What's in a name? For the Charleston County Register of Mesne Conveyance, it's nearly 300 years of history that's coming to an end.
As of Jan. 1, the 299-year-old office responsible for overseeing land titles and property deals will now be known as the Charleston County Register of Deeds.
The contemporary name change comes 20 years after the state Legislature passed a law mandating the switch.
But there was a delay.
After the law passed, RMC office-holders could keep their aged and more formal title during their tenure. But once their term ended, so, too, would the name that has roots dating to colonial times.
For Charleston County, the name reigned as long as Republican Charlie Lybrand stayed in office. Last year, Lybrand, 71, left the post he had held since 1994.
Not everyone was in favor of the switch, including the woman who succeeded him and now holds the new title of Charleston County Register of Deeds.
"I went kicking and screaming about it," said Elaine Bozman, who was appointed to the role by Gov. Henry McMaster after Lybrand's retirement.
"Register of Deeds is so modern. Seeing how these records go back so far and that this office has always been called the Register of Mesne Conveyance, you now lose that bit of history," she said.
The name goes back to the birth of Charleston itself, when it was founded as an English colony 1670.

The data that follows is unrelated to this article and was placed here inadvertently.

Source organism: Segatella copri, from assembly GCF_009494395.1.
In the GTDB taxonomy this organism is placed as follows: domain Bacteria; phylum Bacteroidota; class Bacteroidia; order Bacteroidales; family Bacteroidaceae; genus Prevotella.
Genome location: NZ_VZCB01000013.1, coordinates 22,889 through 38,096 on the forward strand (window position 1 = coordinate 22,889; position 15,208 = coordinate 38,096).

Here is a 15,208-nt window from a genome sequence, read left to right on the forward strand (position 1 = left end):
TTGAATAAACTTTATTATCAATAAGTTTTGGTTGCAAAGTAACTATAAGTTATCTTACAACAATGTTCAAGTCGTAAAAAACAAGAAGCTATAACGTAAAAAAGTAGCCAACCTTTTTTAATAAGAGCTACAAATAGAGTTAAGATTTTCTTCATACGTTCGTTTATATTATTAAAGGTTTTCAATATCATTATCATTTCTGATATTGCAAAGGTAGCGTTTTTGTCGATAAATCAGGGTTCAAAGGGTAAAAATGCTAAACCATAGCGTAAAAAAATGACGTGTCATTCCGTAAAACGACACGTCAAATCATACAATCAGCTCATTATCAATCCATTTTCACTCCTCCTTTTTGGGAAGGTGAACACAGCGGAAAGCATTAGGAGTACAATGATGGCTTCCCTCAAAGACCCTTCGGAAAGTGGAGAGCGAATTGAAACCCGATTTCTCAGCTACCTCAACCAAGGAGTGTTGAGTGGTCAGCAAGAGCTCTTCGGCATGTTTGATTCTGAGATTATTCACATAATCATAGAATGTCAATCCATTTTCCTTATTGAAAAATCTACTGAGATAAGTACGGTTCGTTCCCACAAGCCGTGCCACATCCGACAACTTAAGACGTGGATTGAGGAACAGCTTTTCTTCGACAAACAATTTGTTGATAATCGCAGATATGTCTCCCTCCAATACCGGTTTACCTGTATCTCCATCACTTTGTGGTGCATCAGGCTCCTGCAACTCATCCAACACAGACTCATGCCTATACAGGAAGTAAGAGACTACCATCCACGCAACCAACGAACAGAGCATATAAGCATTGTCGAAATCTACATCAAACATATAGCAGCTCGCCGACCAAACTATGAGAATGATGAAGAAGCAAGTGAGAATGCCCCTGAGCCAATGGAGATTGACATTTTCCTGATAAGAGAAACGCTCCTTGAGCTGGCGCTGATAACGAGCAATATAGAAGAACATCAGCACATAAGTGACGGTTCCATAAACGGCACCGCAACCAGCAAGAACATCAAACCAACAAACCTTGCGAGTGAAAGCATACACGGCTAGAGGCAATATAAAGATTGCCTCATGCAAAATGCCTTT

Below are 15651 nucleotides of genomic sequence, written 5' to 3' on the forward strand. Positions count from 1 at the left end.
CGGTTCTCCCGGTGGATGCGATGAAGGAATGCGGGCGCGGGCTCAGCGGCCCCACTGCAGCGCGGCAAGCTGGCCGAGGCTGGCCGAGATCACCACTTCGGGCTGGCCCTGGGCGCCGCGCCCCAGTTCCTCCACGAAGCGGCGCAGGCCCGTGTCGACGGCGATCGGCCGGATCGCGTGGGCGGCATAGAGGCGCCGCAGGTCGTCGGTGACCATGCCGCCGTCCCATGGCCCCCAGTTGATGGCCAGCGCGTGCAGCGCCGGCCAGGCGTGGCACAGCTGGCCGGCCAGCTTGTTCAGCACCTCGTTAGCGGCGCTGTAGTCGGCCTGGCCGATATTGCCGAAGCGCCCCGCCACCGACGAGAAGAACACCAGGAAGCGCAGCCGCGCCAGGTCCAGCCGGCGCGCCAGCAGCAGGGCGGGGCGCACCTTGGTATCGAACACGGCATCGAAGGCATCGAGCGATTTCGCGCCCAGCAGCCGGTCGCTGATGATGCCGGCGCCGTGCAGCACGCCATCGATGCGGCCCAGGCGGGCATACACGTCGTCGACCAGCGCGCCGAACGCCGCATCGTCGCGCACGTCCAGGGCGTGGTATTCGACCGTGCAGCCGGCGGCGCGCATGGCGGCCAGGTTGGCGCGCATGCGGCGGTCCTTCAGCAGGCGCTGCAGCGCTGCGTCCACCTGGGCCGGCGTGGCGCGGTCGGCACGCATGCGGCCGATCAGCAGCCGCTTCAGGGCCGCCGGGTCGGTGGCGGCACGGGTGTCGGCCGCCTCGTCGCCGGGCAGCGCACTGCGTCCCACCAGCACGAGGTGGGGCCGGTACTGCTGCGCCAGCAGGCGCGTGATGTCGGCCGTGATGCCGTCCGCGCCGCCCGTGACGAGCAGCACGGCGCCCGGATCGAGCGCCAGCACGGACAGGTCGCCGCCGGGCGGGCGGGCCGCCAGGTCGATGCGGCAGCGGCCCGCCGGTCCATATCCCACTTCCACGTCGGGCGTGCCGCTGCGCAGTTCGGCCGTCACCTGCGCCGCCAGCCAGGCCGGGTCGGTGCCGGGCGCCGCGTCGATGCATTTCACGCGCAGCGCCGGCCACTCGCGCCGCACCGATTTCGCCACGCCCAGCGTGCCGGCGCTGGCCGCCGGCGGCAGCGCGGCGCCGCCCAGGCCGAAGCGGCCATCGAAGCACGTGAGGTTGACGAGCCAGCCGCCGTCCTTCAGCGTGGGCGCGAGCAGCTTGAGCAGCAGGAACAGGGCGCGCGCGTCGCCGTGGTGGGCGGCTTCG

During his time in office, Lybrand liked to reflect on the historic nature of the job.
"South Carolina was first established by the Province of Carolina by the King of England," Lybrand penned in 2015 about the history of the office. "Even today, we still live by laws that were established by the king, and that's why when we're asked (about the RMC name), we say it's 'Old English Law.' "
His history of the office is still posted on the county website.
Since Bozman is serving out the remainder of Lybrand's four-year term, she did not expect to see a title change until after the 2018 election. Then she got a call from the state Office of Court Administration.
"Apparently, I was supposed to do it when I took over, but everything happened so fast," Bozman said. "This stuff just got past us."
With the title change came a litany of paperwork, Bozman said. She estimates updating the name on letterheads, business cards and recording pages will cost upwards of $1,000.
Filing for the elected office will open in March. Any primaries would be settled in June, and the winners will be on the November ballot.
Charleston is one of only six counties in the state where the position is elected.